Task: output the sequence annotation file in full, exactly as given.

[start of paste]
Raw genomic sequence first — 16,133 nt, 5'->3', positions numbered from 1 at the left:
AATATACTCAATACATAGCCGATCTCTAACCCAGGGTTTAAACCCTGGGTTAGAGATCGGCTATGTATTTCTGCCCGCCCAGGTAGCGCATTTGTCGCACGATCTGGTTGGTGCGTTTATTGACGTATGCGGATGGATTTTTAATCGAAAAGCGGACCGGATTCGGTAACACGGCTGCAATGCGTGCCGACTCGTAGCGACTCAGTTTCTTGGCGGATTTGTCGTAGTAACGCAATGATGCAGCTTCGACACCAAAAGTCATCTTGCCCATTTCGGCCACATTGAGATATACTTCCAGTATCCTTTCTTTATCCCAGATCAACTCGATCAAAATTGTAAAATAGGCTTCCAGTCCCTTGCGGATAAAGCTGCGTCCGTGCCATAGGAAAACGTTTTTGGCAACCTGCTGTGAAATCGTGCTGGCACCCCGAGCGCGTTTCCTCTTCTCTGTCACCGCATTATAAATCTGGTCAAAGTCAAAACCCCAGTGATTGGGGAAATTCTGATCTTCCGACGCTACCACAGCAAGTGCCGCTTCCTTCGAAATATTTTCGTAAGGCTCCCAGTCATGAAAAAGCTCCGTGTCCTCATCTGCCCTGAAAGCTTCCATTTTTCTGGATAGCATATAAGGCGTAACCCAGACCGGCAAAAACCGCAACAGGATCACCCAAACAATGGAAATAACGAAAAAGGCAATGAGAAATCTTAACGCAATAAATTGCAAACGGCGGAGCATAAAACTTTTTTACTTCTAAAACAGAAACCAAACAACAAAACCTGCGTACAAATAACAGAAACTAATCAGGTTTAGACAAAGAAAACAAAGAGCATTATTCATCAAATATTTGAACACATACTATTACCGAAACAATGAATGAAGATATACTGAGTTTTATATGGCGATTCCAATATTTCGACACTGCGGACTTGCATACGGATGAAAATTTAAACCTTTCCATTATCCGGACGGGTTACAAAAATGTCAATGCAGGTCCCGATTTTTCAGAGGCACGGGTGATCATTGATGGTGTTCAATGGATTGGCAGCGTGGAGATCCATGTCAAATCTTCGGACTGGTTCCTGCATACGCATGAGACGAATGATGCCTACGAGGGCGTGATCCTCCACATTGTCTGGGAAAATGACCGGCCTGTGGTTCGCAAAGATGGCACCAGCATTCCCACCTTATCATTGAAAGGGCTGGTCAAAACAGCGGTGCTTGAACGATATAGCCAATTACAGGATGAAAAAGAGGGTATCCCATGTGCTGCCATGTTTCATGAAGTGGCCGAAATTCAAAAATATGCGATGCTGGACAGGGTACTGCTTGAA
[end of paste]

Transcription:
Raw genomic sequence first — 16,133 nt, 5'->3', positions numbered from 1 at the left:
AATATACTCAATACATAGCCGATCTCTAACCCAGGGTTTAAACCCTGGGTTAGAGATCGGCTATGTATTTCTGCCCGCCCAGGTAGCGCATTTGTCGCACGATCTGGTTGGTGCGTTTATTGACGTATGCGGATGGATTTTTAATCGAAAAGCGGACCGGATTCGGTAACACGGCTGCAATGCGTGCCGACTCGTAGCGACTCAGTTTCTTGGCGGATTTGTCGTAGTAACGCAATGATGCAGCTTCGACACCAAAAGTCATCTTGCCCATTTCGGCCACATTGAGATATACTTCCAGTATCCTTTCTTTATCCCAGATCAACTCGATCAAAATTGTAAAATAGGCTTCCAGTCCCTTGCGGATAAAGCTGCGTCCGTGCCATAGGAAAACGTTTTTGGCAACCTGCTGTGAAATCGTGCTGGCACCCCGAGCGCGTTTCCTCTTCTCTGTCACCGCATTATAAATCTGGTCAAAGTCAAAACCCCAGTGATTGGGGAAATTCTGATCTTCCGACGCTACCACAGCAAGTGCCGCTTCCTTCGAAATATTTTCGTAAGGCTCCCAGTCATGAAAAAGCTCCGTGTCCTCATCTGCCCTGAAAGCTTCCATTTTTCTGGATAGCATATAAGGCGTAACCCAGACCGGCAAAAACCGCAACAGGATCACCCAAACAATGGAAATAACGAAAAAGGCAATGAGAAATCTTAACGCAATAAATTGCAAACGGCGGAGCATAAAACTTTTTTACTTCTAAAACAGAAACCAAACAACAAAACCTGCGTACAAATAACAGAAACTAATCAGGTTTAGACAAAGAAAACAAAGAGCATTATTCATCAAATATTTGAACACATACTATTACCGAAACAATGAATGAAGATATACTGAGTTTTATATGGCGATTCCAATATTTCGACACTGCGGACTTGCATACGGATGAAAATTTAAACCTTTCCATTATCCGGACGGGTTACAAAAATGTCAATGCAGGTCCCGATTTTTCAGAGGCACGGGTGATCATTGATGGTGTTCAATGGATTGGCAGCGTGGAGATCCATGTCAAATCTTCGGACTGGTTCCTGCATACGCATGAGACGAATGATGCCTACGAGGGCGTGATCCTCCACATTGTCTGGGAAAATGACCGGCCTGTGGTTCGCAAAGATGGCACCAGCATTCCCACCTTATCATTGAAAGGGCTGGTCAAAACAGCGGTGCTTGAACGATATAGCCAATTACAGGATGAAAAAGAGGGTATCCCATGTGCTGCCATGTTTCATGAAGTGGCCGAAATTCAAAAATATGCGATGCTGGACAGGGTACTGCTTGAA